Anyways, Tina, like I said, you are not the first one to have asked Michael that question. I gave you the answer they have given, and they did not elaborate on that any further as far as I remember.

I actually appreciate your question because it indirectly made me rethink these things and how can we validate them.

John Roth

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Re: Why do we have ten fingers?
« Reply #22 on: July 05, 2011, 08:58:07 PM »
The most fundamental number (and not just according to Michael) of this universe, seems to be number 7. Which is not to say that there are no other special numbers.

The "specialness" of 7 can be validated in physics:
Musical scales have 7 tones, light breaks into 7 colors etc.

Light does not break into 7 colors, regardless of what you were taught. The next time you see a real rainbow, check how many colors you can see. It'll almost certainly be 5, not 7. The notion that there are 7 colors in a rainbow is a fiction by people who like the notion of the number 7, and it continues because people aren't willing to look at what's in front of their faces and challenge received wisdom.

The same is true of the musical scale: the scale we use in the West isn't universal by any means. It simply happens to be the one we're used to.

John Roth

Tina

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Re: Why do we have ten fingers?
« Reply #23 on: July 07, 2011, 03:43:27 PM »
The MT seems to have a fondness for the numbers 3, 4, 7 and 12. I seem to remember a channeling where they said the fundamental numbers for this universe were 2, 3, and 7, and that other universes had different fundamental numbers.

On the other hand, some versions of string theory use octonian fields which is where they get 10 (or 11 if you add time) dimensions. (And no, I don't intend to discuss it; I've often expressed the notion that they'd solve all of the problems if they let Schrodinger's Kitten loose.)

10 dimensions of space as a concept has also been mentioned in Buddhist sutras. They said "10 fang shijie" in Chinese, which I translate word by word as "10 dimensional worlds".

My observation is that some numbers seem to come from common experience - four, for example, seems to be quite natural for directions. I have yet to hear of a culture that expresses directions in a hexagon, for example. Other things seem to be culturally dependent: Chinese mysticism, for example, uses 5 extensively. There are five elements rather than the western classical four elements.
Yes, earth element is a bridge and catalytic element of the other four elements in Chinese traditional culture. In my birth information, 3/4 are earth. So it's unlike astrology, it doesn't mean it's a fixed element.

Chunking things in 7s is a good way to organize information if people have to be able to hold it in their head and remember it.
But i'm still kind of superstitious about 7.

HTH
John Roth

YIH, yes it helps. Thanks a lot!

Tina

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Re: Why do we have ten fingers?
« Reply #24 on: July 07, 2011, 03:46:33 PM »
The most fundamental number (and not just according to Michael) of this universe, seems to be number 7. Which is not to say that there are no other special numbers.

The "specialness" of 7 can be validated in physics:
Musical scales have 7 tones, light breaks into 7 colors etc. It seems to me to be the number of "fragments" various energies in this universe break into naturally.

7 is special in many religions and I suspect this comes from various "prophets" or what we would call channels, obtaining some universal truths.

Anyways, Tina, like I said, you are not the first one to have asked Michael that question. I gave you the answer they have given, and they did not elaborate on that any further as far as I remember.

I actually appreciate your question because it indirectly made me rethink these things and how can we validate them.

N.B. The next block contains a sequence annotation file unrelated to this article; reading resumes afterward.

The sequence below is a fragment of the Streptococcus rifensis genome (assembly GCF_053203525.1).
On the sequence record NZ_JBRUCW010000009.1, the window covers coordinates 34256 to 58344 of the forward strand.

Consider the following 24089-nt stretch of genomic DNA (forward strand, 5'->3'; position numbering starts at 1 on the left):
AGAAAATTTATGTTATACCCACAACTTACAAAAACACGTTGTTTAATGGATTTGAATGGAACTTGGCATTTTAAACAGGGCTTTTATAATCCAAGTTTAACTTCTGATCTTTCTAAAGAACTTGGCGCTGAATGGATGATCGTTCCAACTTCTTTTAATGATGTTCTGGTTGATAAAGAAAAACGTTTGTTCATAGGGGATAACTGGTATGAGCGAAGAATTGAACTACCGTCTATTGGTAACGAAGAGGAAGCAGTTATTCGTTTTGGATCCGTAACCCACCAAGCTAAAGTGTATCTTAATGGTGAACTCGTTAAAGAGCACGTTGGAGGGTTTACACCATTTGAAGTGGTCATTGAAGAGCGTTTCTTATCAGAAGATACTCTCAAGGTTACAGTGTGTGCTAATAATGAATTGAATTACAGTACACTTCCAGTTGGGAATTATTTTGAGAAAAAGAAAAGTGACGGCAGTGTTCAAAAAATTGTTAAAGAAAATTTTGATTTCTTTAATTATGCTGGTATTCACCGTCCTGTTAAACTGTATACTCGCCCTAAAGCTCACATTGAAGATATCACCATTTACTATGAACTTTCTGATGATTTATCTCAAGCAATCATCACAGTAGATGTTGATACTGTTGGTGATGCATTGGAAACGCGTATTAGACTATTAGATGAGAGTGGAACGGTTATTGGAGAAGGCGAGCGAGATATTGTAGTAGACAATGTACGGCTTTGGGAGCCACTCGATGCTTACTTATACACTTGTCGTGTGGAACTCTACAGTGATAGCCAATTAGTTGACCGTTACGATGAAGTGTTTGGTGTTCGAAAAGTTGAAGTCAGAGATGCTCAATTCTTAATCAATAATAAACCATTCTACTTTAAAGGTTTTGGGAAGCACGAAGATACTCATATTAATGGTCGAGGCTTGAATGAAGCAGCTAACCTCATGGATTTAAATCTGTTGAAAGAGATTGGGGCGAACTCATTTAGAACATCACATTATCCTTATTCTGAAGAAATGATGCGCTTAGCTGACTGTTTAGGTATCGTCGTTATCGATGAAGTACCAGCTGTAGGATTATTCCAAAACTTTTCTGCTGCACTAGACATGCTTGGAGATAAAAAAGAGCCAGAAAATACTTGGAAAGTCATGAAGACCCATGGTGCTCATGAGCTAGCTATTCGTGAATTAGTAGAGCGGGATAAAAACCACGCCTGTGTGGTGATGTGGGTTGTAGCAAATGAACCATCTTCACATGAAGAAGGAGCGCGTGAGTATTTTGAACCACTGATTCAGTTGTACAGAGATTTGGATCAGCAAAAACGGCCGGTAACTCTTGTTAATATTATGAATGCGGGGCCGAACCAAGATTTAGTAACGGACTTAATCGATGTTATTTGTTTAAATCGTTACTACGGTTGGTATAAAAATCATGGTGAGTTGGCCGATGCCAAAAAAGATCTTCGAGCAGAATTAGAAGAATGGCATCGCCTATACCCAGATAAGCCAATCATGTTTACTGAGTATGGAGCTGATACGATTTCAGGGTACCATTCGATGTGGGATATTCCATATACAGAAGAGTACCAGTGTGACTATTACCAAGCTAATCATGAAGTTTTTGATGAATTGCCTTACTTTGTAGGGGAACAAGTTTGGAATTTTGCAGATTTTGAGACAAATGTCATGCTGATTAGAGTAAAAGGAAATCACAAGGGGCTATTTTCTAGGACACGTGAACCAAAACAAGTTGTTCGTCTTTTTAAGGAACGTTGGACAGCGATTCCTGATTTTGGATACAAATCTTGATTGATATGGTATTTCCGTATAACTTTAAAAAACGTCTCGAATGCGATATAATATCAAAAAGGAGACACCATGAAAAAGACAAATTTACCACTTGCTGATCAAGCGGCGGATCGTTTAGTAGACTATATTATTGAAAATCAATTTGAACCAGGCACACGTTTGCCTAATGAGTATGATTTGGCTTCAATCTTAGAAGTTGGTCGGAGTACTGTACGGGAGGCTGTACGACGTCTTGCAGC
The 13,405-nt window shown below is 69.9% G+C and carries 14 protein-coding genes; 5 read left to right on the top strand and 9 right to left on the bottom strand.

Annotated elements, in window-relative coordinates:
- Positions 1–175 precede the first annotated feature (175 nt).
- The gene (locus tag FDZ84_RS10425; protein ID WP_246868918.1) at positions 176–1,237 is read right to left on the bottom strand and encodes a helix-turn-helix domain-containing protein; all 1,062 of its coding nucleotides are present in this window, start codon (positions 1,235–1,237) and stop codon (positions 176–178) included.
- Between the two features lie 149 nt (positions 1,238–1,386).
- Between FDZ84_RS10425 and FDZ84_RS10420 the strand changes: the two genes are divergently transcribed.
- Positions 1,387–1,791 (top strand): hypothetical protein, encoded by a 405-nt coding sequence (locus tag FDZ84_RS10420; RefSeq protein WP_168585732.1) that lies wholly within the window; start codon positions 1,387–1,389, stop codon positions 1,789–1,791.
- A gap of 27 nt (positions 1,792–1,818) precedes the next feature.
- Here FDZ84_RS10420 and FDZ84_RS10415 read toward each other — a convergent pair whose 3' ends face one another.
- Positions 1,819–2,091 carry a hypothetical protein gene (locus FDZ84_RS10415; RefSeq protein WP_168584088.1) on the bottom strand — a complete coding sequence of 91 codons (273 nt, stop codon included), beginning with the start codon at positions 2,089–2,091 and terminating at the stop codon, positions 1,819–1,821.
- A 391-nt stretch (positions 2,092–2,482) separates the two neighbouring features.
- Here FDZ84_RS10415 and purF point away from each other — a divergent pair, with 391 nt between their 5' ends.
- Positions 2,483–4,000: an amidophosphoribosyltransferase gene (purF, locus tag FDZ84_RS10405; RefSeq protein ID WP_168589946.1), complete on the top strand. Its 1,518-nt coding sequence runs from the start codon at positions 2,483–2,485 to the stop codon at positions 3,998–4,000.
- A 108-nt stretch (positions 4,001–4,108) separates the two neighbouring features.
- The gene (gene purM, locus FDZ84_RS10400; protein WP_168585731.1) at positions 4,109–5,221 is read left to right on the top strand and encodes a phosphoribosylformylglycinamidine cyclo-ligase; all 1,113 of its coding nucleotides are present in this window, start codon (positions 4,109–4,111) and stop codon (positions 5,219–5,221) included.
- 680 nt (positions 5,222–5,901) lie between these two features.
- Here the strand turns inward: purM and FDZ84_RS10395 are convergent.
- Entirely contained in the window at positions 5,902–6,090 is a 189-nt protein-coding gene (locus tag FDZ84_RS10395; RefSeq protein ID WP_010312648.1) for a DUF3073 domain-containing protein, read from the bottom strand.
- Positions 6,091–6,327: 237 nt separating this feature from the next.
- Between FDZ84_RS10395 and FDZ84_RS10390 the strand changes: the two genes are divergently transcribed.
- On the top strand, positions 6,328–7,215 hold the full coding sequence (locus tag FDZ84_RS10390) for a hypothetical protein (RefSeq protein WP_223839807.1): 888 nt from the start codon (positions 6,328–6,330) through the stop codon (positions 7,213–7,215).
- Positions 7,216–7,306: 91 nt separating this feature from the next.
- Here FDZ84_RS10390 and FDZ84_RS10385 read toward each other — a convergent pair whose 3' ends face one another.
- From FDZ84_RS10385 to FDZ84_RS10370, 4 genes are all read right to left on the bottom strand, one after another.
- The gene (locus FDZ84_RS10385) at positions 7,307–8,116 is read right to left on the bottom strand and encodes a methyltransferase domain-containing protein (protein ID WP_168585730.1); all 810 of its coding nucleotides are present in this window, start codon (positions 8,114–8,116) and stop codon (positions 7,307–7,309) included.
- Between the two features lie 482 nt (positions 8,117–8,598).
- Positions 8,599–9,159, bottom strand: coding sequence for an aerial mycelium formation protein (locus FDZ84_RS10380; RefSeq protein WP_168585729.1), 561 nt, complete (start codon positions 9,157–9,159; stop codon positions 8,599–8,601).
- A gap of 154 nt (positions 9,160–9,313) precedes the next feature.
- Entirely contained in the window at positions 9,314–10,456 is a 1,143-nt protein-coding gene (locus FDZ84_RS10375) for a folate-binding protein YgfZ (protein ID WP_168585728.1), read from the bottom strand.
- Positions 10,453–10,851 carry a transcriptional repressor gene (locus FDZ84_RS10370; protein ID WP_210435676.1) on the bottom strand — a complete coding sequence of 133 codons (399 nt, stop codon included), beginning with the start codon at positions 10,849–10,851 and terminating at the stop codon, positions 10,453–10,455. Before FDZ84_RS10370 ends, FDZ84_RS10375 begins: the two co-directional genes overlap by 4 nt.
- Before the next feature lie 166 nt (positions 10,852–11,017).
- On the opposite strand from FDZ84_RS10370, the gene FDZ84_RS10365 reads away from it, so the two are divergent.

Hugs~~~ :)

gilfaethwy

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Re: Why do we have ten fingers?
« Reply #25 on: June 30, 2012, 05:12:41 PM »
An interesting question --

The persistence of pentadactyly is to me one of the obvious proofs of species evolution.  It is what might be called the "default" condition of all tetrapods.  It is true of Amphibians and Reptiles.  The mammalian order of Primates is one of the more conservative ones, and its retention of the pattern is clear.  The same is true of the Insectivora (shrews and moles), Chirpoptera (Bats), Monotremes (Platypuses and Echidnas), Marsupials, Sirenia (Manatees and Dugongs), Edentata (Armadillos, Pangolins, Aardvarks, Anteaters), and even seals and their relatives (Pinnipeds), with the bones of five fingers in their flippers. Departures from pentadactyly are later adaptations: Cetaceans, for example, often have hyperphalangy-- more than the usual number of joints per digit.  Most of the more derived mammalian orders have fewer than five digits, often three or four, though usually with some vestigial evidence of the missing digits.  Most Dinosaurs had five digits, though later forms lost one or two-- theropods and their descendants, the birds, being a case in point. Like the Cetaceans, the marine forms like Plesiasaurs and Ichthyosaurs often had more than five digits with many joints in their flippers, a convergence .  Even coelacanths have five incipient digits in their limblike fins.  So the reason we have ten fingers is because that was the number the first tetrapods had.  Apart from mutations, genes are quite conservative -- also an argument against "Intelligent Design", along with many other things (such as, why design from scratch a human female who gives birth via a narrow channel within the pelvic girdle, when it would be easier and safer to have babies born through the stomach, as in a Caesarian?).

Jon

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Re: Why do we have ten fingers?
« Reply #26 on: October 10, 2013, 04:03:38 PM »
Such a funny thread, sorry I missed out when it was fresh.

Of course, if the OP was being serious and not silly, the answer is: because mammals have 5 digits per limb, and we are mammals. 

As a child I once asked my mom why our dog had a thumb way up in the middle of his leg. Her answer: because God made dogs that way.

A common ancestor mammal developed 5 digits per leg. Thumbs allowed humans to use tools. The rest is history.